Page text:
UTIs and the Increased Risk for Older Adult
As we age, our bodies become more susceptible to a variety of health issues, including urinary tract infections (UTIs). These infections can be uncomfortable, and if left untreated, can lead to more serious health problems. But the good news is, there are steps you can take to protect yourself from UTIs as you age.
But first, let's delve into the various factors that increase the likelihood of developing this infection
Risk Factors of UTI
Decline in immune function that occurs with aging
As you get older, your immune system may not be as effective at fighting off bacteria that can cause UTIs and other infections. This means you may be more at risk for these types of health problems as you age. It's important to take care of your immune system by eating a healthy diet, exercising regularly, and getting enough sleep to help keep your body strong and able to defend itself against illness.
Changes in urinary anatomy and function
As the muscles and tissues of the urinary system can become weaker with age, it may become more challenging to completely empty your bladder. This can lead to bacteria build-up in the urinary system, potentially causing a UTI.
Increased use of medications that can increase the risk of UTIs
You may be at risk for UTIs if you take certain medications that impact your bladder or urinary system. These drugs can include diuretics, which may cause you to urinate more often, and medications that loosen the muscles in your bladder, potentially causing incomplete emptying.
Symptoms of UTI
It’s not easy to spot UTI just by looking, so you have to know the classic or common symptoms of UTI to be able to detect one:
- Frequent and urgent need to urinate, pain or burning during urination, and abdominal or pelvic discomfort. Some people may also experience cloudy or bloody urine, a strong smell to their urine, and/or fever and chills.
The symptoms of a UTI may be different or more subtle to seniors than in younger adults. For example, older adults may not experience the same level of discomfort or pain during urination. They may also have changes in their urinary function, such as incontinence or the inability to fully empty their bladder, which can make it more difficult to recognize a UTI.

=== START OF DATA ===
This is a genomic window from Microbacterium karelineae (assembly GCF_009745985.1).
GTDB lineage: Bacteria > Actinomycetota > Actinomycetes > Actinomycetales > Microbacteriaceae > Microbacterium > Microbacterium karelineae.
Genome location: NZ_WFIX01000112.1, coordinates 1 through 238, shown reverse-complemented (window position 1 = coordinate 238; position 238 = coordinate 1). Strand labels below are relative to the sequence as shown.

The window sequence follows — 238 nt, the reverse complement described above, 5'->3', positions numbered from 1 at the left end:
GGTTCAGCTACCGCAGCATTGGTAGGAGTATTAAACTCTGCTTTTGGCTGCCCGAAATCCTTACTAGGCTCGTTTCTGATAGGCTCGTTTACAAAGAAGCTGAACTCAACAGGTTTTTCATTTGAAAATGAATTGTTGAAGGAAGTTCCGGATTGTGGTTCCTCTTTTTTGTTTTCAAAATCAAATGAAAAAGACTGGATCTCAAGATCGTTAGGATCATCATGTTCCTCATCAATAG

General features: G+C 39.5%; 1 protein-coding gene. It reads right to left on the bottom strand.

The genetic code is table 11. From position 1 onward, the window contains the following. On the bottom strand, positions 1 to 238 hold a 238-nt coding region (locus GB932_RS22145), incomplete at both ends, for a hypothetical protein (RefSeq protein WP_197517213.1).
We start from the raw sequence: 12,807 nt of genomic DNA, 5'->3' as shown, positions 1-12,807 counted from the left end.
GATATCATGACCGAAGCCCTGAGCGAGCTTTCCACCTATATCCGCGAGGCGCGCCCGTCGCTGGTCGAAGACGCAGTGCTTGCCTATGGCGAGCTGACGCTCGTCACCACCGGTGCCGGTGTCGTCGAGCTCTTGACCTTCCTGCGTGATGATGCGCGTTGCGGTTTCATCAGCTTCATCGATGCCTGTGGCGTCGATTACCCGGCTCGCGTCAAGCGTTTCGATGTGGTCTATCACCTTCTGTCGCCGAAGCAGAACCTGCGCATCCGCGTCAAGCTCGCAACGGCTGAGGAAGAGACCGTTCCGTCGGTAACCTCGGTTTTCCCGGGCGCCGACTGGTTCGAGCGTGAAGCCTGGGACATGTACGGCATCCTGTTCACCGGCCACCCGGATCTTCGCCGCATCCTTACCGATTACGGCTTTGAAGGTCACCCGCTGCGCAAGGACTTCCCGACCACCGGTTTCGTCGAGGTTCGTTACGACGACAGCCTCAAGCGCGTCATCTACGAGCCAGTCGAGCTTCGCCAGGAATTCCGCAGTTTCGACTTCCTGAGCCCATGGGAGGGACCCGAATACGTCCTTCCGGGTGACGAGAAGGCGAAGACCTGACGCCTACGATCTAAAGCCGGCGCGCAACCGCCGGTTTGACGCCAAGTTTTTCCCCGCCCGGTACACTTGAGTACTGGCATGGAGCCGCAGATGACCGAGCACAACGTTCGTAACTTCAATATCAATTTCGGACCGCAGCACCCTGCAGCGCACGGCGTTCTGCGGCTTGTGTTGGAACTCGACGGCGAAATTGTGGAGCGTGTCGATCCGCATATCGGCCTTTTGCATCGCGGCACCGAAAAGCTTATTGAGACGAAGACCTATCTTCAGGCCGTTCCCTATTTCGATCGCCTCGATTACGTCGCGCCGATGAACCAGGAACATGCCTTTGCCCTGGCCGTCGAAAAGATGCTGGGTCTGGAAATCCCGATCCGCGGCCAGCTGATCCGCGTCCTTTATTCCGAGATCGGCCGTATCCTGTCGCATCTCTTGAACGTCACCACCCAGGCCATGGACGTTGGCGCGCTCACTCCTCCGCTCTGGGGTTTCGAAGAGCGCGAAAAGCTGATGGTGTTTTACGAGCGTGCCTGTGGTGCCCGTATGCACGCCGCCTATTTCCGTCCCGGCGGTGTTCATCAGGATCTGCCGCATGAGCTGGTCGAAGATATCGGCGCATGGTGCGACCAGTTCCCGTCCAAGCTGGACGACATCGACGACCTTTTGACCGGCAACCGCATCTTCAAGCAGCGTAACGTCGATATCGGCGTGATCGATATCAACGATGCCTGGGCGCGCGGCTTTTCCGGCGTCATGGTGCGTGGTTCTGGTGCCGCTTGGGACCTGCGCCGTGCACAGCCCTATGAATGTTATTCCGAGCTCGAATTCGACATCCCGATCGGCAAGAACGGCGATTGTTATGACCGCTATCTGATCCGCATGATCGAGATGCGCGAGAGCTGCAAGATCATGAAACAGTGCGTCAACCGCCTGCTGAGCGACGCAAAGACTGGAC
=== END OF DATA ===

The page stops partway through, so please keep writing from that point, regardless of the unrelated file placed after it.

- Confusion or delirium, falls, and changes in behavior. UTIs can lead to sepsis, a serious and potentially life-threatening condition, especially in older adults who may have weaker immune systems. Keep an eye on your health and don't hesitate to seek medical help if you think you might have a UTI.
Prevention and Treatment of UTI
If you're an older adult or caring for an older adult, it's especially important to practice good hygiene to prevent UTIs. This includes wiping front to back after using the bathroom, drinking plenty of fluids, and urinating regularly. If you have prescribed antibiotics, make sure to take them exactly as directed and finish the entire course of treatment to fully eliminate the infection.
Additionally, there are a few other tactics that can help prevent UTIs in older adults. These include:
Urinating frequently: It is important to empty your bladder fully and frequently to help prevent bacteria from building up in the urinary system.
Wearing loose-fitting clothing: Tight clothing can constrict the urinary system and lead to bacteria buildup.
Avoiding holding in urine: It is important to go to the bathroom when you feel the urge to urinate, rather than holding it in.
Practicing good genital hygiene: Women should avoid using douches, sprays, or other products on the genital area. Men should ensure they are properly cleaning the tip of the penis after urinating.
If you do develop a UTI, it is important to seek treatment as soon as possible to avoid complications. The most common treatment for UTIs is antibiotics, which can help kill the bacteria causing the infection. Your healthcare provider will determine the best type and length of antibiotic treatment based on the severity of the infection and your specific situation.
There are also a few natural remedies that may help ease UTI symptoms and speed up the recovery process. Some options to consider include:
- Drinking plenty of fluids: Staying hydrated can help flush bacteria out of the urinary system and reduce UTI symptoms and combat dehydration as well .
- Taking over-the-counter pain medication: Ibuprofen or acetaminophen can help reduce discomfort associated with UTIs.
- Using a heating pad or warm compress: Applying heat to the abdominal area can help alleviate UTI-related discomfort.
- Taking cranberry supplements: Cranberries contain compounds that may help prevent bacteria from attaching to the urinary system.
Note that natural remedies should not be used as a replacement for antibiotics, but rather as a supplement to treatment. If you are considering using natural remedies to treat a UTI, be sure to discuss it with your healthcare provider first to determine the appropriate course of treatment.
Did you find this page useful?